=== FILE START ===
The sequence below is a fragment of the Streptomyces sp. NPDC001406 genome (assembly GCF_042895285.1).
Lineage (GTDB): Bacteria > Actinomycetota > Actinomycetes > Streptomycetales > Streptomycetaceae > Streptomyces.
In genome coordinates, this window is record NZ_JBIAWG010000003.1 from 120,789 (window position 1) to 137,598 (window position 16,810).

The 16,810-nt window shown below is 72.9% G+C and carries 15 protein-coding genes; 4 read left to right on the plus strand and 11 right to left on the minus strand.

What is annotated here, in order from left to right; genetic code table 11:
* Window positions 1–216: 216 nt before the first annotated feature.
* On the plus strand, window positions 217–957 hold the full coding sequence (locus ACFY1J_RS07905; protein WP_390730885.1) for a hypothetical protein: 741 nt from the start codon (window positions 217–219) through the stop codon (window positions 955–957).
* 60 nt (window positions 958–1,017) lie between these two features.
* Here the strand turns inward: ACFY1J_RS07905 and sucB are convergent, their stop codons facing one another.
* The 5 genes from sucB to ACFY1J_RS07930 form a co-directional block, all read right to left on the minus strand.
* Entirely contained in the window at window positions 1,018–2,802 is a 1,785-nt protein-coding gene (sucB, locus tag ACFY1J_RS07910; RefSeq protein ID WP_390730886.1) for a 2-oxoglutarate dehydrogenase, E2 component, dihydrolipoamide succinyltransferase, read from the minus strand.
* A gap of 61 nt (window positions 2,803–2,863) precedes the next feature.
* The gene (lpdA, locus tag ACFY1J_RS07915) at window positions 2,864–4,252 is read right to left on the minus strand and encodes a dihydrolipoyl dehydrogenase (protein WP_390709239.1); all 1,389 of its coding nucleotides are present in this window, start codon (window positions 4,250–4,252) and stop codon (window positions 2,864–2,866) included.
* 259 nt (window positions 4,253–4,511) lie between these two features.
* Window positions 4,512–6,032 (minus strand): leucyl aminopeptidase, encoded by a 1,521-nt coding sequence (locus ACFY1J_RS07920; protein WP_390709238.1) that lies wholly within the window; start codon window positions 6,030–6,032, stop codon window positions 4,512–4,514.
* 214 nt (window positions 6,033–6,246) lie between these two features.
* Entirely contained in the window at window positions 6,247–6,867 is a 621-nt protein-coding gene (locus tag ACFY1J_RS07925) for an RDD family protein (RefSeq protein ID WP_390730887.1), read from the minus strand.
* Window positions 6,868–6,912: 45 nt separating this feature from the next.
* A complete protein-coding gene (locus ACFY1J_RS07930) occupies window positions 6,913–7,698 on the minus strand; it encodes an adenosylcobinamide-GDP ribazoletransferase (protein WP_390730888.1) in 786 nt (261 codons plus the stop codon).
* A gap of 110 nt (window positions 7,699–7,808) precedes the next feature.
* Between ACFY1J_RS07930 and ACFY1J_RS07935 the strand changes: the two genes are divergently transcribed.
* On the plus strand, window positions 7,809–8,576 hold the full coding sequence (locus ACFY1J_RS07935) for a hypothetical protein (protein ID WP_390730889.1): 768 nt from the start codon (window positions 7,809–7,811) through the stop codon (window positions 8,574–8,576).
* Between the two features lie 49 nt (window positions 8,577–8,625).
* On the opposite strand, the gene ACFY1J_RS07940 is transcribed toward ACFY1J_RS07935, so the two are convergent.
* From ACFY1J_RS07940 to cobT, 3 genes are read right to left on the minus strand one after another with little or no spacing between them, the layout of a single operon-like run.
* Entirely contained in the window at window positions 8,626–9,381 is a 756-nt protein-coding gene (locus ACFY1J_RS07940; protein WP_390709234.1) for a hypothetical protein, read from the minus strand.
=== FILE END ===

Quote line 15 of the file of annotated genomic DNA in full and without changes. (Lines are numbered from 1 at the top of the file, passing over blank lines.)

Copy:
* Window positions 4,512–6,032 (minus strand): leucyl aminopeptidase, encoded by a 1,521-nt coding sequence (locus ACFY1J_RS07920; protein WP_390709238.1) that lies wholly within the window; start codon window positions 6,030–6,032, stop codon window positions 4,512–4,514.